This dissertation sought to learn whether clients of different racial, ethnic and language backgrounds have different family planning service experiences or different service preferences. First, a review of the US literature on family planning service quality was conducted. Second, a quantitative analysis was carried out to test for racial, ethnic and language group differences in low income women's perceptions of reproductive health service quality and service delivery preferences. The data came from a telephone survey with a nationally representative sample of 1,852 low income African-American, Latina, and White women. Logistic regression analysis was used. Third, forty in-depth interviews were conducted with women who were recent family planning clients. Women were recruited from two family planning clinics in the San Francisco Bay Area.
In the quantitative phase, racial, ethnic and language group differences in quality perceptions and service delivery preferences were identified. Spanish-speaking and English-speaking Latinas were more likely than Whites to prefer a female clinician at reproductive health visits and to prefer provider continuity across visits. English-speaking Latins and African-Americans were more likely than Whites to prefer reproductive health service delivery at a site delivering general health care.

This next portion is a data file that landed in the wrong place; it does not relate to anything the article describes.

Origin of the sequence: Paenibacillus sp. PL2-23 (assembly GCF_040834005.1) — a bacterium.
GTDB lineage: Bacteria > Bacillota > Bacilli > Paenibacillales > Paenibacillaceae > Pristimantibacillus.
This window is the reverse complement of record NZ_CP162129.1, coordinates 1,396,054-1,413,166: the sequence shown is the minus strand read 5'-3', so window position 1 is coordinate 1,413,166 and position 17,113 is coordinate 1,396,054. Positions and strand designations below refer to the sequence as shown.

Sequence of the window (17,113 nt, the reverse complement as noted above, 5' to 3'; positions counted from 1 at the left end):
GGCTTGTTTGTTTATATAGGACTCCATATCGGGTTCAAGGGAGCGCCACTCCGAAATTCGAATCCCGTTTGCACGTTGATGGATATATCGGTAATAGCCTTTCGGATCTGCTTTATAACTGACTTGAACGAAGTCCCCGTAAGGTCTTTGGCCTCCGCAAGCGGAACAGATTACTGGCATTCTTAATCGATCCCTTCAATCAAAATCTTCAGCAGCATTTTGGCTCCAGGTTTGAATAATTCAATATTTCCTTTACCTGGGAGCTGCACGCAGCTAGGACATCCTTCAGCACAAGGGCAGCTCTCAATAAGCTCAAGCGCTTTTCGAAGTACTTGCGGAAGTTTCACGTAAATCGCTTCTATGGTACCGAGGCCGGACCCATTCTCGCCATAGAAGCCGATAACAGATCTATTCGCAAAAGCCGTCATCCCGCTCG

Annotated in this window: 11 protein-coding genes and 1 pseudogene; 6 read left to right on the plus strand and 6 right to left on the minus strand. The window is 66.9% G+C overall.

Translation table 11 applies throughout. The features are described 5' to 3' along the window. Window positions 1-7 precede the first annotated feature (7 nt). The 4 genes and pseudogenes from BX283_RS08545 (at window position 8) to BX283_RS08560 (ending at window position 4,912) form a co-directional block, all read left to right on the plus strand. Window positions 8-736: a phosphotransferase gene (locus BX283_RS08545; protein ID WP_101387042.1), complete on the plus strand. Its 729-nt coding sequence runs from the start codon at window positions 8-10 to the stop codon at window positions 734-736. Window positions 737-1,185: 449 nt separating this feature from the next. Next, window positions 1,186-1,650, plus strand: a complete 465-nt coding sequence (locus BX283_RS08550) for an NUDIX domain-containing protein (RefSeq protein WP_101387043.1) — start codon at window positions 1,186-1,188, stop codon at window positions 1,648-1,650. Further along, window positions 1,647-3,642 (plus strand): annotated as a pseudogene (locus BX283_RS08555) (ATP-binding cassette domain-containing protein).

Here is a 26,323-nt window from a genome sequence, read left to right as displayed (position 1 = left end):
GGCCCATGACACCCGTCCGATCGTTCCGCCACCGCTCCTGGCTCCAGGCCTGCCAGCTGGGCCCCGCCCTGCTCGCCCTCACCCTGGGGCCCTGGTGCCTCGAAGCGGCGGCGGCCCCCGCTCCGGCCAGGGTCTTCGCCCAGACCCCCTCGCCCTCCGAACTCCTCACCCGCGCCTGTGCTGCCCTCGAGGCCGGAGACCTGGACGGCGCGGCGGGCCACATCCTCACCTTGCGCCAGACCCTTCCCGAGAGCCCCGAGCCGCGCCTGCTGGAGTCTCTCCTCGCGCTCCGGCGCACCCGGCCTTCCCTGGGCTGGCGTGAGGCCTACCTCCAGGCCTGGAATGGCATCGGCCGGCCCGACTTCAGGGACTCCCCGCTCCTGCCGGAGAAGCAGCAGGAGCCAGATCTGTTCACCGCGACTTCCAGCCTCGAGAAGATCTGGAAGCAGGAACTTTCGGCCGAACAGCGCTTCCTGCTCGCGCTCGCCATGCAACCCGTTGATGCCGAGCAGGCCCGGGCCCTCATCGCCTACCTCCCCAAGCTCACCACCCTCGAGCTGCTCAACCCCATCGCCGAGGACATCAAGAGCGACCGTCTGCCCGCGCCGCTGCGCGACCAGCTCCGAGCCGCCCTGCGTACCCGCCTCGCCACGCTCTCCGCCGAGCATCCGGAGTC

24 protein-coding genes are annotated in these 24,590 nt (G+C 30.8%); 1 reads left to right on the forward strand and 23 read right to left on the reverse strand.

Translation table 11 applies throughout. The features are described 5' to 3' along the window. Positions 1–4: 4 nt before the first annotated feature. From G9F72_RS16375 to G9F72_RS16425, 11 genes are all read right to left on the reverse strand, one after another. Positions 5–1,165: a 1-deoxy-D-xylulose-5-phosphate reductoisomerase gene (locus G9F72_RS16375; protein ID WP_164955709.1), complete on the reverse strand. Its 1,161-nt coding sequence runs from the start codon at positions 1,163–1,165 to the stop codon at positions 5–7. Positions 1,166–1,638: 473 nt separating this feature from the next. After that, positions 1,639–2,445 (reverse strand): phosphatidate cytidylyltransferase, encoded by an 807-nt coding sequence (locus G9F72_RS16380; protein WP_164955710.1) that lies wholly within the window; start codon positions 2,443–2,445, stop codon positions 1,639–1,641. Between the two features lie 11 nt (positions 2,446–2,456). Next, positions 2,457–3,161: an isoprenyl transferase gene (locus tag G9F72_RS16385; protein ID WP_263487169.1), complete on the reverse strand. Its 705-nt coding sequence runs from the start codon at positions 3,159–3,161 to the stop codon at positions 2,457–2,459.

There were no group differences in clients' perceptions of the interpersonal treatment at their most recent reproductive health visit or in clients' reports about whether they were informed about contraceptive options; however, Spanish-speaking and English-speaking Latins were less likely than Whites to rate the facility environment or the patient-centeredness at their most recent visit optimally. African-Americans were more likely than Whites to report ever being pressured by a health care provider to adopt a contraceptive method.
The qualitative study indicated that women evaluated the quality of their family planning care considering nine factors: the information provided, whether their autonomy was respected, accessibility, how personalized services were, how caring providers seemed, the attention paid to their comfort, technical quality, organizational factors, and the outcome of the visit. There were few racial, ethnic, or language group differences in the factors women considered important when receiving care.
These results can inform future research on family planning service quality and future service delivery improvement efforts.